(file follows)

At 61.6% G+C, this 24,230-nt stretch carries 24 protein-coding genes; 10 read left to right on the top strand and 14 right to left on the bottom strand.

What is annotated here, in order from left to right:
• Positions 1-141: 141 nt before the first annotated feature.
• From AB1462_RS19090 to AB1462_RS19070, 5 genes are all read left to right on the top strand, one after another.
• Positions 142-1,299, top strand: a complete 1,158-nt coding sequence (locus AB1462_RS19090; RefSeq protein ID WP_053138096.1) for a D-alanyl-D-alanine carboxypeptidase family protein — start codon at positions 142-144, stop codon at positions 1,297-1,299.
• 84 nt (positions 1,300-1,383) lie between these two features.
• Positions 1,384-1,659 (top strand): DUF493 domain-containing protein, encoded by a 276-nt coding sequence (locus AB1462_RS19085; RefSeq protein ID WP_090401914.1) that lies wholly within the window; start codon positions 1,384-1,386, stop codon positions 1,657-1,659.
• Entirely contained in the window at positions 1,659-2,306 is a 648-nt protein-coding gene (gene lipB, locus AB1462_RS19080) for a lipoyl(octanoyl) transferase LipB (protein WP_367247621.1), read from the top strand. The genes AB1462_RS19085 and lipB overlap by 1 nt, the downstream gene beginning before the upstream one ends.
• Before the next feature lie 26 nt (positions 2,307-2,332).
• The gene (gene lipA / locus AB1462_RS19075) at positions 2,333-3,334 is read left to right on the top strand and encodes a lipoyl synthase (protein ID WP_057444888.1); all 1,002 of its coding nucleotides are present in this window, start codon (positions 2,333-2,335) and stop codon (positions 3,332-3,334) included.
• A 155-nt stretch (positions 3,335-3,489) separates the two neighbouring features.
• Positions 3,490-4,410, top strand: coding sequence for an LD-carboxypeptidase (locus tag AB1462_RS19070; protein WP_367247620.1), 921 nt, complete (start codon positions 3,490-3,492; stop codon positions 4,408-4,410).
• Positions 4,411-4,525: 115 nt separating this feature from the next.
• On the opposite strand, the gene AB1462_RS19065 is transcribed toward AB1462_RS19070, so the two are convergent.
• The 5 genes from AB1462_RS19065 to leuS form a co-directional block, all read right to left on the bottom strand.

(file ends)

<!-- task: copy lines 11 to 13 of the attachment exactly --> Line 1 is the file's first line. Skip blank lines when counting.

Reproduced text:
• A 155-nt stretch (positions 3,335-3,489) separates the two neighbouring features.
• Positions 3,490-4,410, top strand: coding sequence for an LD-carboxypeptidase (locus tag AB1462_RS19070; protein WP_367247620.1), 921 nt, complete (start codon positions 3,490-3,492; stop codon positions 4,408-4,410).
• Positions 4,411-4,525: 115 nt separating this feature from the next.